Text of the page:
Because of its low annual precipitation, Mexicali has an arid climate (''BWh''), featuring long, extremely hot summers and mild to warm winters. Under the criteria for the Köppen climate classification, Mexicali maintains desert weather temperatures every year. On December 12, 1932, the city experienced snowfall. Rainfall usually occurs in the winter months of December, January and February. Summer rainfall in the city is infrequent, although in some years thunderstorms and the remnants of tropical storms and hurricanes passing over Baja from the Pacific can sometimes drop heavy rainfall (most likely in August and September). A notable example was Hurricane Kathleen (1976), which dropped several inches of rain in the area. During winter time, Mexicali is affected by the snow storms that pass by the town of La Rumorosa located in the Sierra de Juárez, about 45 minutes west of the city, causing a decrease in temperature that lasts from two days to one week. The summer temperatures in Mexicali are significantly higher than Tijuana, the other major city in Baja California. This is caused by the temperatures in Tijuana being moderated by the ocean, but nearby inland areas such as Mexicali being significantly hotter. However, the hot desert climate seen in Mexicali is actually not unusual for similar parallels, seen in Baghdad, Iraq for example.


In its beginnings Mexicali was an important center for cotton production for export, until synthetic fabrics reduced the worldwide demand for the fiber. Currently, horticulture is the most successful agricultural activity with scallion (green onion), and asparagus being among the most important crops. Cotton and wheat are still grown, but low government price guarantees and subsidies make wheat farmer protests an annual event. There is an annual agri-business fair, which if unfunded by the government, would have been dead a decade ago, named AGROBAJA
in March of every year, drawing people by the thousands, from all over Mexico and before the crisis, from the United States. The current prospects for economic growth in Mexicali rely on in-bond and assembly plants (maquiladoras), which come due to low wages and loose worker right laws, include companies like, Selther, Daewoo Electronics, Mitsubishi, Honeywell, Paccar, Vitro, Skyworks Solutions, CareFusion, Bosch, Price Pfister, Gulfstream, United Technologies Corporation, Kenworth, Kwikset and Rockwell Collins. Mexicali is also home to many food processing plants such as Nestlé, Jumex, Bimbo, Coca-Cola, Kellogg's, and Sabritas. In December 2018 there were 180 in all, employing 70,000 people.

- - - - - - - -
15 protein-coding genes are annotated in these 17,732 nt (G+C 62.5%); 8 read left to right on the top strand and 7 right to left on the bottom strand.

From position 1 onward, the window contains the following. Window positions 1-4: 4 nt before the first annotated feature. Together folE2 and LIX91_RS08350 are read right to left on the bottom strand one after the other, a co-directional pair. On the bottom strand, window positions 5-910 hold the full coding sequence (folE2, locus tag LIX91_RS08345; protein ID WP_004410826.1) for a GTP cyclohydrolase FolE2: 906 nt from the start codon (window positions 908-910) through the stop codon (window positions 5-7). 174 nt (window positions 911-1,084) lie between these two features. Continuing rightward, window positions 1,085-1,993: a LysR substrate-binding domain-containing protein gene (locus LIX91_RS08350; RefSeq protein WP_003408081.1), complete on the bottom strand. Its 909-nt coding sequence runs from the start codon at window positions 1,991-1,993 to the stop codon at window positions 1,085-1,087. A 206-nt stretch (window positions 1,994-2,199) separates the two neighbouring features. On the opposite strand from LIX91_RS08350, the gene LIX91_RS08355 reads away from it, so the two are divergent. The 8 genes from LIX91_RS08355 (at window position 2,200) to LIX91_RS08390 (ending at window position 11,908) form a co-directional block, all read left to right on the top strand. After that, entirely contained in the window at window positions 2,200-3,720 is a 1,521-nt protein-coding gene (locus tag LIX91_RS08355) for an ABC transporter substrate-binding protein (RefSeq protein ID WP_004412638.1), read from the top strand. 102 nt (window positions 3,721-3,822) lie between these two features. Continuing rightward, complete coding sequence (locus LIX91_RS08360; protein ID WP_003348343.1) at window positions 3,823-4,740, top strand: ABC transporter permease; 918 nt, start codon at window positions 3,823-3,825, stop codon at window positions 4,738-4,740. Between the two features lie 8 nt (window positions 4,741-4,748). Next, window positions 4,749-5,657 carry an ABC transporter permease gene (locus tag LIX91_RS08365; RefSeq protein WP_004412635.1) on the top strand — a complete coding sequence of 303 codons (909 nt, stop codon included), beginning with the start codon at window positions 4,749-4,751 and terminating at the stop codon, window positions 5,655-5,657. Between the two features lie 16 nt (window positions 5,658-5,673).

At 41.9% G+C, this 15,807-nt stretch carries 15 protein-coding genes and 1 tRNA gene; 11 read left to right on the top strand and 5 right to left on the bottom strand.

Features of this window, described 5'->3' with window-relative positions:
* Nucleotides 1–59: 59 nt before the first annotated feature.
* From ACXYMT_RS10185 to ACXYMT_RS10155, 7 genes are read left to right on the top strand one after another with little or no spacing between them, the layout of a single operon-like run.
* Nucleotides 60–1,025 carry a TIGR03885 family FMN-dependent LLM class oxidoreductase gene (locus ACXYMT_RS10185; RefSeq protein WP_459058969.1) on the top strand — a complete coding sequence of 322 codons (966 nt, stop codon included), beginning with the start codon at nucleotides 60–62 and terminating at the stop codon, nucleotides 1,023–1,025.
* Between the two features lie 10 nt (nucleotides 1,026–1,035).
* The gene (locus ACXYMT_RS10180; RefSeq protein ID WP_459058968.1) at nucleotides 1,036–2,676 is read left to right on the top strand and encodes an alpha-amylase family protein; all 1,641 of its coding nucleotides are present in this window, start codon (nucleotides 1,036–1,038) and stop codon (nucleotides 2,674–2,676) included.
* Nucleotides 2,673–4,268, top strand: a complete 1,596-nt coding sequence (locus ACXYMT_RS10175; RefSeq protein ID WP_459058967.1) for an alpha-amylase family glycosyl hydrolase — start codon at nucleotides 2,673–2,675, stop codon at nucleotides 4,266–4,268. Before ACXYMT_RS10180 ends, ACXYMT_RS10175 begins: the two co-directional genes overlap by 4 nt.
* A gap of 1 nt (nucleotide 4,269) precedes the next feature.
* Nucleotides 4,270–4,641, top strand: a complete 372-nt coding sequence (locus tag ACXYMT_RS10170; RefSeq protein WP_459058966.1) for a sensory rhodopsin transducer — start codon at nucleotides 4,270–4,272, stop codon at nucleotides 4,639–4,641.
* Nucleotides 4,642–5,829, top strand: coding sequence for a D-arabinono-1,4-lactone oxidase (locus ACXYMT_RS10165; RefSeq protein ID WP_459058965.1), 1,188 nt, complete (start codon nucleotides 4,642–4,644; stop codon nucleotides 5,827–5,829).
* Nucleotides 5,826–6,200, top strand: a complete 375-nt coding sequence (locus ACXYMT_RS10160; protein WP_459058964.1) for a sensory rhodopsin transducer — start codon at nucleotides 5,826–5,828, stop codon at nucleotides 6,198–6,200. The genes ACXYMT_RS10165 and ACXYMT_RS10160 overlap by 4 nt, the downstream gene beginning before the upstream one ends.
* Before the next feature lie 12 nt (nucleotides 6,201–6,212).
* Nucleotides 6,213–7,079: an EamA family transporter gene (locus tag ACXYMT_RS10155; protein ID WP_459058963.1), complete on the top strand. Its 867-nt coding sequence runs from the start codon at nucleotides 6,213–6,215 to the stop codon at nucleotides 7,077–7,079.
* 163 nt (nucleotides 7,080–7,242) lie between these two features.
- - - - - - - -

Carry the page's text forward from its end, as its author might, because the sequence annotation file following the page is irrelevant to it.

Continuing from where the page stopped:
Silicon Border and Unaccounted Public Money Controversy

Silicon Border is an empty development supposedly tailored to the specific needs of high-technology manufacturing and is situated in the outskirts of Mexicali, along the western border of the U.S. and Mexico. The aim of the empty manufacturing park, which began in 2004, was to transform Mexicali into the world's next semiconductor manufacturing center, if the world economy was fine. The Mexican federal and Baja California state governments have given away $2 million of public money to private hands, without a referendum for the design of the project and the laying of a few streets and lamp posts that can be seen on the premises as the only work done. Neither authorities nor the private frontmen of the project have given the public any account on what the public money was spent on. Former president Vicente Fox offered 10 years of a tax rate as low as 3% to foreign owned factories. The premises sit empty as of April 2019.


Mexicali also relies on tourism as a medium to generate revenue, and visitors cross by foot or by car from Calexico, United States, every day. Tourists are mainly attracted to local taco stands, restaurants, pharmacies, bars and dance clubs. Near the border, in walking distance, there are many shops and stalls selling Mexican curios and souvenirs. Arizona and Nevada residents look for medical and dental services in Mexicali, since they tend to be less expensive than in the United States. Pharmacies sell some drugs without a prescription and at much lower cost than in the US, but some medications still require a doctor's prescription, although several accessible doctor offices are located near the border as well. Mexico's drinking age is 18 years old (vs. 21 in the United States) which makes it a common weekend destination for many high school and college students from Southern California. Mexicali hosts Baja Prog, one of the world's most important events in progressive rock. Mexicali hosts four main shopping malls, the most visited being Plaza La Cachanilla, located a mile away from the US border. The mall hosts a variety of shops, which sell a wide array of items, ranging from cheap Mexican curios to expensive imports. The Plaza La Cachanilla also represents a common place for people to socialize, especially during summer days when the weather reaches high temperatures, many families come and spend the day inside the air-conditioned mall. For recreation, Mexicali has bath halls, bowling alleys, traditional cantinas, car clubs, strip clubs, movie theaters, museums, a zoo, a convention center, supermarkets, and fast food restaurants for every choice of food. Galerias del Valle, holds a WalMart Supercenter, a 12-screen movie theater Cinepolis, two casinos, and a food court, plus a large array of stores that sell many items needed for daily living. It is located on Boulevard Lazaro Cardenas at Calle 11.